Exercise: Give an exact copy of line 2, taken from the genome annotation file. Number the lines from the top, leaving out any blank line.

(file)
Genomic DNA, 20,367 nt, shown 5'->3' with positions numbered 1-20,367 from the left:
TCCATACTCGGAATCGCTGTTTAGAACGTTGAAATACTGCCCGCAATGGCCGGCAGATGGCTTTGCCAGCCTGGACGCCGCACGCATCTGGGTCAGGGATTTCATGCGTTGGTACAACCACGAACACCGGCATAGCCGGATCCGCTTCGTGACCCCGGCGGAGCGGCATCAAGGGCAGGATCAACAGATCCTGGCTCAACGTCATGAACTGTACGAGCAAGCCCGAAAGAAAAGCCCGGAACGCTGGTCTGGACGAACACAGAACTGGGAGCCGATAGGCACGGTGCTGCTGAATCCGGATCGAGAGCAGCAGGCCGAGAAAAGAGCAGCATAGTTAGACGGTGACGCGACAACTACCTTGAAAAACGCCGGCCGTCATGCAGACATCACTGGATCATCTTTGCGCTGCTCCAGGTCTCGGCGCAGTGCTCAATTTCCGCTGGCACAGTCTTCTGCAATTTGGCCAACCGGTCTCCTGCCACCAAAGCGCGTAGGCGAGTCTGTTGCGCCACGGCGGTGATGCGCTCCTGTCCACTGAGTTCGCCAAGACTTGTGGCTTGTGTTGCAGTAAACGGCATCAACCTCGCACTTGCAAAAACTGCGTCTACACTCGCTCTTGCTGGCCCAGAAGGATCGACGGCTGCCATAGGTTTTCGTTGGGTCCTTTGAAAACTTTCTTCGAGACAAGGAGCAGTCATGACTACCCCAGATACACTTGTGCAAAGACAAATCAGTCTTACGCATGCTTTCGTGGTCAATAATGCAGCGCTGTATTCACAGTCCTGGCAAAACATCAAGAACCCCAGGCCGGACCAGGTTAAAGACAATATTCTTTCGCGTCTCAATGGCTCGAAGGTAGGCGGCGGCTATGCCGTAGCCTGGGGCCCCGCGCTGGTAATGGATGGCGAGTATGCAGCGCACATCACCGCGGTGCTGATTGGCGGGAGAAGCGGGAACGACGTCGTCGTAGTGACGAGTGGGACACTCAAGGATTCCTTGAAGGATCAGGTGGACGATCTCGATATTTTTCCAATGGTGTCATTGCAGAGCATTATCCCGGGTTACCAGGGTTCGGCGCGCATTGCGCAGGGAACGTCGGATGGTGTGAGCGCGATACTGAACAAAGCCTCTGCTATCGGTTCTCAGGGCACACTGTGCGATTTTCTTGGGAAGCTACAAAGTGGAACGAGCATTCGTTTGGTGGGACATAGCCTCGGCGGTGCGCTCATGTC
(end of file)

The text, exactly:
TCCATACTCGGAATCGCTGTTTAGAACGTTGAAATACTGCCCGCAATGGCCGGCAGATGGCTTTGCCAGCCTGGACGCCGCACGCATCTGGGTCAGGGATTTCATGCGTTGGTACAACCACGAACACCGGCATAGCCGGATCCGCTTCGTGACCCCGGCGGAGCGGCATCAAGGGCAGGATCAACAGATCCTGGCTCAACGTCATGAACTGTACGAGCAAGCCCGAAAGAAAAGCCCGGAACGCTGGTCTGGACGAACACAGAACTGGGAGCCGATAGGCACGGTGCTGCTGAATCCGGATCGAGAGCAGCAGGCCGAGAAAAGAGCAGCATAGTTAGACGGTGACGCGACAACTACCTTGAAAAACGCCGGCCGTCATGCAGACATCACTGGATCATCTTTGCGCTGCTCCAGGTCTCGGCGCAGTGCTCAATTTCCGCTGGCACAGTCTTCTGCAATTTGGCCAACCGGTCTCCTGCCACCAAAGCGCGTAGGCGAGTCTGTTGCGCCACGGCGGTGATGCGCTCCTGTCCACTGAGTTCGCCAAGACTTGTGGCTTGTGTTGCAGTAAACGGCATCAACCTCGCACTTGCAAAAACTGCGTCTACACTCGCTCTTGCTGGCCCAGAAGGATCGACGGCTGCCATAGGTTTTCGTTGGGTCCTTTGAAAACTTTCTTCGAGACAAGGAGCAGTCATGACTACCCCAGATACACTTGTGCAAAGACAAATCAGTCTTACGCATGCTTTCGTGGTCAATAATGCAGCGCTGTATTCACAGTCCTGGCAAAACATCAAGAACCCCAGGCCGGACCAGGTTAAAGACAATATTCTTTCGCGTCTCAATGGCTCGAAGGTAGGCGGCGGCTATGCCGTAGCCTGGGGCCCCGCGCTGGTAATGGATGGCGAGTATGCAGCGCACATCACCGCGGTGCTGATTGGCGGGAGAAGCGGGAACGACGTCGTCGTAGTGACGAGTGGGACACTCAAGGATTCCTTGAAGGATCAGGTGGACGATCTCGATATTTTTCCAATGGTGTCATTGCAGAGCATTATCCCGGGTTACCAGGGTTCGGCGCGCATTGCGCAGGGAACGTCGGATGGTGTGAGCGCGATACTGAACAAAGCCTCTGCTATCGGTTCTCAGGGCACACTGTGCGATTTTCTTGGGAAGCTACAAAGTGGAACGAGCATTCGTTTGGTGGGACATAGCCTCGGCGGTGCGCTCATGTC